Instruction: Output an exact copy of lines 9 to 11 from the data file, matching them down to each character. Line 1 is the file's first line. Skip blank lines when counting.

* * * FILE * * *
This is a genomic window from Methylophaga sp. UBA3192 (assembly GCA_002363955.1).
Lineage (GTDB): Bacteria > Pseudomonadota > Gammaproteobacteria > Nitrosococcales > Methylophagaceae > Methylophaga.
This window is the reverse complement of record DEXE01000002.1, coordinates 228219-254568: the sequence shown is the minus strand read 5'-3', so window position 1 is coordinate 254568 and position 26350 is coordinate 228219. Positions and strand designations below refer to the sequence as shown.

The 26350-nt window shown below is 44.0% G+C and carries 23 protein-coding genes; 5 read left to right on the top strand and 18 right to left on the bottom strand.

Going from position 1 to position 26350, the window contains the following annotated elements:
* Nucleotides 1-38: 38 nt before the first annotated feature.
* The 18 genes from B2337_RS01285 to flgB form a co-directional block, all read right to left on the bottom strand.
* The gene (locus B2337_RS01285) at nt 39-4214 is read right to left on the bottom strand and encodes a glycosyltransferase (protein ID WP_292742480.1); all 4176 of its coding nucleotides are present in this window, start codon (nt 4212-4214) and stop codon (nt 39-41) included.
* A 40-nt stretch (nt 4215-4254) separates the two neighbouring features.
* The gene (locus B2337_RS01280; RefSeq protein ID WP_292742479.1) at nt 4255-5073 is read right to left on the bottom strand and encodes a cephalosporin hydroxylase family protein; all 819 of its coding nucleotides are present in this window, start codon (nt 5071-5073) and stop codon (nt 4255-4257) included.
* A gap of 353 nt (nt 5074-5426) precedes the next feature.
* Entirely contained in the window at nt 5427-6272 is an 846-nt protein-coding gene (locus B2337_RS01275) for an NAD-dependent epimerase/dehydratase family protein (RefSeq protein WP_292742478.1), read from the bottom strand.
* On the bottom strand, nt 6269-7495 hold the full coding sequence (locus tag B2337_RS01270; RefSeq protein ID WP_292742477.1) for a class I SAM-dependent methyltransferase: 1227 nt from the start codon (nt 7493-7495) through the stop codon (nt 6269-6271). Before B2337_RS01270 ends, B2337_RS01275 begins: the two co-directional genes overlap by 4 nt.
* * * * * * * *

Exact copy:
* A 40-nt stretch (nt 4215-4254) separates the two neighbouring features.
* The gene (locus B2337_RS01280; RefSeq protein ID WP_292742479.1) at nt 4255-5073 is read right to left on the bottom strand and encodes a cephalosporin hydroxylase family protein; all 819 of its coding nucleotides are present in this window, start codon (nt 5071-5073) and stop codon (nt 4255-4257) included.
* A gap of 353 nt (nt 5074-5426) precedes the next feature.